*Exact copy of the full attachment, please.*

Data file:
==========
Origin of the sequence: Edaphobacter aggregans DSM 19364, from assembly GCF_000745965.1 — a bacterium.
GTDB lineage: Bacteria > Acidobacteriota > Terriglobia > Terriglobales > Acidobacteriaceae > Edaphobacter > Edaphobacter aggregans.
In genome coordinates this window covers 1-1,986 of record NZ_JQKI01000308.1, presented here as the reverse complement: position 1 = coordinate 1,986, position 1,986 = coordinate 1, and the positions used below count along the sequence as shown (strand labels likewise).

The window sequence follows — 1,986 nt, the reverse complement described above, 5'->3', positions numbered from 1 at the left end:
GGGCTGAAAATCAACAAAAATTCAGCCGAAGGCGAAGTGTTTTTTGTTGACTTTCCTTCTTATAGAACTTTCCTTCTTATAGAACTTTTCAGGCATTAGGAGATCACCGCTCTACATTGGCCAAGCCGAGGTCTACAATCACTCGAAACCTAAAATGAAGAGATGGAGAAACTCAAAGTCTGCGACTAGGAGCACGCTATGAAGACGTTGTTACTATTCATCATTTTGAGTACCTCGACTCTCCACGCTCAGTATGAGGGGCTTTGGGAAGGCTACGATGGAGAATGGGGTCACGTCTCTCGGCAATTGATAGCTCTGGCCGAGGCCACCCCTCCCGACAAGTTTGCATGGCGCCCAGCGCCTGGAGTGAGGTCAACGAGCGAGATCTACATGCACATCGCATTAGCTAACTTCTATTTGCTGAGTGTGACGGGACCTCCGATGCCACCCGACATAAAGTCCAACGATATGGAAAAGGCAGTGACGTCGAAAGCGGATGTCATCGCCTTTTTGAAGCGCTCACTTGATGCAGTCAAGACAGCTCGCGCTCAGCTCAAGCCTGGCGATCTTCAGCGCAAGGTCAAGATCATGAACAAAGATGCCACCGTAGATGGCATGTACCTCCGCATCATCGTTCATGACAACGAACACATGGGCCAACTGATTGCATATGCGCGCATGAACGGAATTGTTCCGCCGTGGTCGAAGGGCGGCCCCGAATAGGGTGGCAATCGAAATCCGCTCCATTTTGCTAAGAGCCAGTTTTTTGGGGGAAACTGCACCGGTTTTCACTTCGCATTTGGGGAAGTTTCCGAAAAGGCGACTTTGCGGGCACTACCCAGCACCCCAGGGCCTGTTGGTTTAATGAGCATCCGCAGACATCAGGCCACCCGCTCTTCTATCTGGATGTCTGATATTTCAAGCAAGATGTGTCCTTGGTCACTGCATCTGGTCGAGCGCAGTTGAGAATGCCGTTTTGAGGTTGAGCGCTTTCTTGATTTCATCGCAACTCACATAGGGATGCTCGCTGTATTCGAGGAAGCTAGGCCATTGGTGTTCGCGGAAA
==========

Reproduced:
Origin of the sequence: Edaphobacter aggregans DSM 19364, from assembly GCF_000745965.1 — a bacterium.
GTDB lineage: Bacteria > Acidobacteriota > Terriglobia > Terriglobales > Acidobacteriaceae > Edaphobacter > Edaphobacter aggregans.
In genome coordinates this window covers 1-1,986 of record NZ_JQKI01000308.1, presented here as the reverse complement: position 1 = coordinate 1,986, position 1,986 = coordinate 1, and the positions used below count along the sequence as shown (strand labels likewise).

The window sequence follows — 1,986 nt, the reverse complement described above, 5'->3', positions numbered from 1 at the left end:
GGGCTGAAAATCAACAAAAATTCAGCCGAAGGCGAAGTGTTTTTTGTTGACTTTCCTTCTTATAGAACTTTCCTTCTTATAGAACTTTTCAGGCATTAGGAGATCACCGCTCTACATTGGCCAAGCCGAGGTCTACAATCACTCGAAACCTAAAATGAAGAGATGGAGAAACTCAAAGTCTGCGACTAGGAGCACGCTATGAAGACGTTGTTACTATTCATCATTTTGAGTACCTCGACTCTCCACGCTCAGTATGAGGGGCTTTGGGAAGGCTACGATGGAGAATGGGGTCACGTCTCTCGGCAATTGATAGCTCTGGCCGAGGCCACCCCTCCCGACAAGTTTGCATGGCGCCCAGCGCCTGGAGTGAGGTCAACGAGCGAGATCTACATGCACATCGCATTAGCTAACTTCTATTTGCTGAGTGTGACGGGACCTCCGATGCCACCCGACATAAAGTCCAACGATATGGAAAAGGCAGTGACGTCGAAAGCGGATGTCATCGCCTTTTTGAAGCGCTCACTTGATGCAGTCAAGACAGCTCGCGCTCAGCTCAAGCCTGGCGATCTTCAGCGCAAGGTCAAGATCATGAACAAAGATGCCACCGTAGATGGCATGTACCTCCGCATCATCGTTCATGACAACGAACACATGGGCCAACTGATTGCATATGCGCGCATGAACGGAATTGTTCCGCCGTGGTCGAAGGGCGGCCCCGAATAGGGTGGCAATCGAAATCCGCTCCATTTTGCTAAGAGCCAGTTTTTTGGGGGAAACTGCACCGGTTTTCACTTCGCATTTGGGGAAGTTTCCGAAAAGGCGACTTTGCGGGCACTACCCAGCACCCCAGGGCCTGTTGGTTTAATGAGCATCCGCAGACATCAGGCCACCCGCTCTTCTATCTGGATGTCTGATATTTCAAGCAAGATGTGTCCTTGGTCACTGCATCTGGTCGAGCGCAGTTGAGAATGCCGTTTTGAGGTTGAGCGCTTTCTTGATTTCATCGCAACTCACATAGGGATGCTCGCTGTATTCGAGGAAGCTAGGCCATTGGTGTTCGCGGAAA